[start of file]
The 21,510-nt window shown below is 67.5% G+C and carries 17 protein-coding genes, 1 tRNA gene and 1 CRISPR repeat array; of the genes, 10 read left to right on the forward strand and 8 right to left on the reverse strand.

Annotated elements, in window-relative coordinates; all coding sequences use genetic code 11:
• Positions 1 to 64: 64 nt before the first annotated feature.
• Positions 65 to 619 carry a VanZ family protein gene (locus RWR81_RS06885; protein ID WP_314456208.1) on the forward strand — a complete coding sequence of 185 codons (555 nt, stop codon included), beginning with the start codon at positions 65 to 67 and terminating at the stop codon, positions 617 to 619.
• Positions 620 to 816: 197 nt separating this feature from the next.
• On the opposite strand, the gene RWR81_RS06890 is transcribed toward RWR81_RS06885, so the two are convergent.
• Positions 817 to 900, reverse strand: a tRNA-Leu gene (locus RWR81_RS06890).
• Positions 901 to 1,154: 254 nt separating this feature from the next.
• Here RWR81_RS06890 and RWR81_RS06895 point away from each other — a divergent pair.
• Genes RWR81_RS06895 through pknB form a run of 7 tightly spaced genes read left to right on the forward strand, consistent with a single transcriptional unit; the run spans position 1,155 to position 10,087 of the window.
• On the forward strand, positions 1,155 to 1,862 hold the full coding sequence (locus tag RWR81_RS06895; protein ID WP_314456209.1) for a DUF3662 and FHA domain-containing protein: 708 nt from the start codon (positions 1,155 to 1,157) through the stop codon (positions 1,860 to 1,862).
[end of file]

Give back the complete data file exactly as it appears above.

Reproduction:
The 21,510-nt window shown below is 67.5% G+C and carries 17 protein-coding genes, 1 tRNA gene and 1 CRISPR repeat array; of the genes, 10 read left to right on the forward strand and 8 right to left on the reverse strand.

Annotated elements, in window-relative coordinates; all coding sequences use genetic code 11:
• Positions 1 to 64: 64 nt before the first annotated feature.
• Positions 65 to 619 carry a VanZ family protein gene (locus RWR81_RS06885; protein ID WP_314456208.1) on the forward strand — a complete coding sequence of 185 codons (555 nt, stop codon included), beginning with the start codon at positions 65 to 67 and terminating at the stop codon, positions 617 to 619.
• Positions 620 to 816: 197 nt separating this feature from the next.
• On the opposite strand, the gene RWR81_RS06890 is transcribed toward RWR81_RS06885, so the two are convergent.
• Positions 817 to 900, reverse strand: a tRNA-Leu gene (locus RWR81_RS06890).
• Positions 901 to 1,154: 254 nt separating this feature from the next.
• Here RWR81_RS06890 and RWR81_RS06895 point away from each other — a divergent pair.
• Genes RWR81_RS06895 through pknB form a run of 7 tightly spaced genes read left to right on the forward strand, consistent with a single transcriptional unit; the run spans position 1,155 to position 10,087 of the window.
• On the forward strand, positions 1,155 to 1,862 hold the full coding sequence (locus tag RWR81_RS06895; protein ID WP_314456209.1) for a DUF3662 and FHA domain-containing protein: 708 nt from the start codon (positions 1,155 to 1,157) through the stop codon (positions 1,860 to 1,862).